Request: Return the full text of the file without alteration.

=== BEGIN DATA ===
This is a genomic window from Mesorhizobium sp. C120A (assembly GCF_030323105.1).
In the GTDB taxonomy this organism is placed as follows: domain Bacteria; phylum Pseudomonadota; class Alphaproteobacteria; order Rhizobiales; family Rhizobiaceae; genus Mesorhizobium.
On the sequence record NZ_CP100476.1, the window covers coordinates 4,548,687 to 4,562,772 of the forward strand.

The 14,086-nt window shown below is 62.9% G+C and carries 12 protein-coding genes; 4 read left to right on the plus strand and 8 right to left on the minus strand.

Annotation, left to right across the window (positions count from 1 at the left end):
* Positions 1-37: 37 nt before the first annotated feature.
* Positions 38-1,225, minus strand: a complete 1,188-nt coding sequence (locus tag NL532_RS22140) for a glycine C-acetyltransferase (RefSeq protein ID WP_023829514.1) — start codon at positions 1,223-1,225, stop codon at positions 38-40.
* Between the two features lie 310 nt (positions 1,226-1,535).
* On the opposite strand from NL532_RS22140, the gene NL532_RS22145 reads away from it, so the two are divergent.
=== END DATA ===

This is a genomic window from Mesorhizobium sp. C120A (assembly GCF_030323105.1).
In the GTDB taxonomy this organism is placed as follows: domain Bacteria; phylum Pseudomonadota; class Alphaproteobacteria; order Rhizobiales; family Rhizobiaceae; genus Mesorhizobium.
On the sequence record NZ_CP100476.1, the window covers coordinates 4,548,687 to 4,562,772 of the forward strand.

The 14,086-nt window shown below is 62.9% G+C and carries 12 protein-coding genes; 4 read left to right on the plus strand and 8 right to left on the minus strand.

Annotation, left to right across the window (positions count from 1 at the left end):
* Positions 1-37: 37 nt before the first annotated feature.
* Positions 38-1,225, minus strand: a complete 1,188-nt coding sequence (locus tag NL532_RS22140) for a glycine C-acetyltransferase (RefSeq protein ID WP_023829514.1) — start codon at positions 1,223-1,225, stop codon at positions 38-40.
* Between the two features lie 310 nt (positions 1,226-1,535).
* On the opposite strand from NL532_RS22140, the gene NL532_RS22145 reads away from it, so the two are divergent.